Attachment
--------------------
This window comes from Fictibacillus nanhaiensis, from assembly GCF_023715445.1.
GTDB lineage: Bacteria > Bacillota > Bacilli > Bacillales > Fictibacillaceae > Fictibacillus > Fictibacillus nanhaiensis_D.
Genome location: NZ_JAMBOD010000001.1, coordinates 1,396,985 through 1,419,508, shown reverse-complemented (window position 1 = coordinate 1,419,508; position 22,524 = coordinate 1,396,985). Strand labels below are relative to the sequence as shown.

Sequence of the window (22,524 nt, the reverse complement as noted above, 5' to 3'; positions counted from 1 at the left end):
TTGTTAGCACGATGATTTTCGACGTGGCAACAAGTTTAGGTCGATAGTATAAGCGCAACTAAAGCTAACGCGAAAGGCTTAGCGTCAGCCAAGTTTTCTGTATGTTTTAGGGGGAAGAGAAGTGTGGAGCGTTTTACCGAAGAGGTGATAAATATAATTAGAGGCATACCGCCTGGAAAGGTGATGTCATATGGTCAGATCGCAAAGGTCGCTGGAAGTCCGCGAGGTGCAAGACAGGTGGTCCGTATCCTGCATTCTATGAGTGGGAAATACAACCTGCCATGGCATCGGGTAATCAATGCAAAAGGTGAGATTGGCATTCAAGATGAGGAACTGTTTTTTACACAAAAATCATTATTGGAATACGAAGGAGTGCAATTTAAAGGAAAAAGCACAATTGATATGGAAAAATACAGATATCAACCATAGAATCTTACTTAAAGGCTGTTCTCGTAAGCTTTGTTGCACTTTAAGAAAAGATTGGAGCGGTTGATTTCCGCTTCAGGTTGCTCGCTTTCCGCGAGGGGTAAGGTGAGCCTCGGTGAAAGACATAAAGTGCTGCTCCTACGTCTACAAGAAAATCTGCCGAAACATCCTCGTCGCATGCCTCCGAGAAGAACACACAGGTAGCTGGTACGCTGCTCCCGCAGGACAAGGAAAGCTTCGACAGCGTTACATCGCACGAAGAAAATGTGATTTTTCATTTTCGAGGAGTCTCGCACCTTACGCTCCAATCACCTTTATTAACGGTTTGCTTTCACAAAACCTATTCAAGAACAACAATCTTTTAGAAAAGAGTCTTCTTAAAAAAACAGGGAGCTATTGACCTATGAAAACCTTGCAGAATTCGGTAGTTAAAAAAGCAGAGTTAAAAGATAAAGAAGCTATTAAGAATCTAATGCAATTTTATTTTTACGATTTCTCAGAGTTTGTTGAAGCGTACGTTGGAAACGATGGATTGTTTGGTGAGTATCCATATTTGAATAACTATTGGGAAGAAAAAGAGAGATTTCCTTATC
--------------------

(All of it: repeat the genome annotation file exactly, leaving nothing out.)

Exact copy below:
This window comes from Fictibacillus nanhaiensis, from assembly GCF_023715445.1.
GTDB lineage: Bacteria > Bacillota > Bacilli > Bacillales > Fictibacillaceae > Fictibacillus > Fictibacillus nanhaiensis_D.
Genome location: NZ_JAMBOD010000001.1, coordinates 1,396,985 through 1,419,508, shown reverse-complemented (window position 1 = coordinate 1,419,508; position 22,524 = coordinate 1,396,985). Strand labels below are relative to the sequence as shown.

Sequence of the window (22,524 nt, the reverse complement as noted above, 5' to 3'; positions counted from 1 at the left end):
TTGTTAGCACGATGATTTTCGACGTGGCAACAAGTTTAGGTCGATAGTATAAGCGCAACTAAAGCTAACGCGAAAGGCTTAGCGTCAGCCAAGTTTTCTGTATGTTTTAGGGGGAAGAGAAGTGTGGAGCGTTTTACCGAAGAGGTGATAAATATAATTAGAGGCATACCGCCTGGAAAGGTGATGTCATATGGTCAGATCGCAAAGGTCGCTGGAAGTCCGCGAGGTGCAAGACAGGTGGTCCGTATCCTGCATTCTATGAGTGGGAAATACAACCTGCCATGGCATCGGGTAATCAATGCAAAAGGTGAGATTGGCATTCAAGATGAGGAACTGTTTTTTACACAAAAATCATTATTGGAATACGAAGGAGTGCAATTTAAAGGAAAAAGCACAATTGATATGGAAAAATACAGATATCAACCATAGAATCTTACTTAAAGGCTGTTCTCGTAAGCTTTGTTGCACTTTAAGAAAAGATTGGAGCGGTTGATTTCCGCTTCAGGTTGCTCGCTTTCCGCGAGGGGTAAGGTGAGCCTCGGTGAAAGACATAAAGTGCTGCTCCTACGTCTACAAGAAAATCTGCCGAAACATCCTCGTCGCATGCCTCCGAGAAGAACACACAGGTAGCTGGTACGCTGCTCCCGCAGGACAAGGAAAGCTTCGACAGCGTTACATCGCACGAAGAAAATGTGATTTTTCATTTTCGAGGAGTCTCGCACCTTACGCTCCAATCACCTTTATTAACGGTTTGCTTTCACAAAACCTATTCAAGAACAACAATCTTTTAGAAAAGAGTCTTCTTAAAAAAACAGGGAGCTATTGACCTATGAAAACCTTGCAGAATTCGGTAGTTAAAAAAGCAGAGTTAAAAGATAAAGAAGCTATTAAGAATCTAATGCAATTTTATTTTTACGATTTCTCAGAGTTTGTTGAAGCGTACGTTGGAAACGATGGATTGTTTGGTGAGTATCCATATTTGAATAACTATTGGGAAGAAAAAGAGAGATTTCCTTATC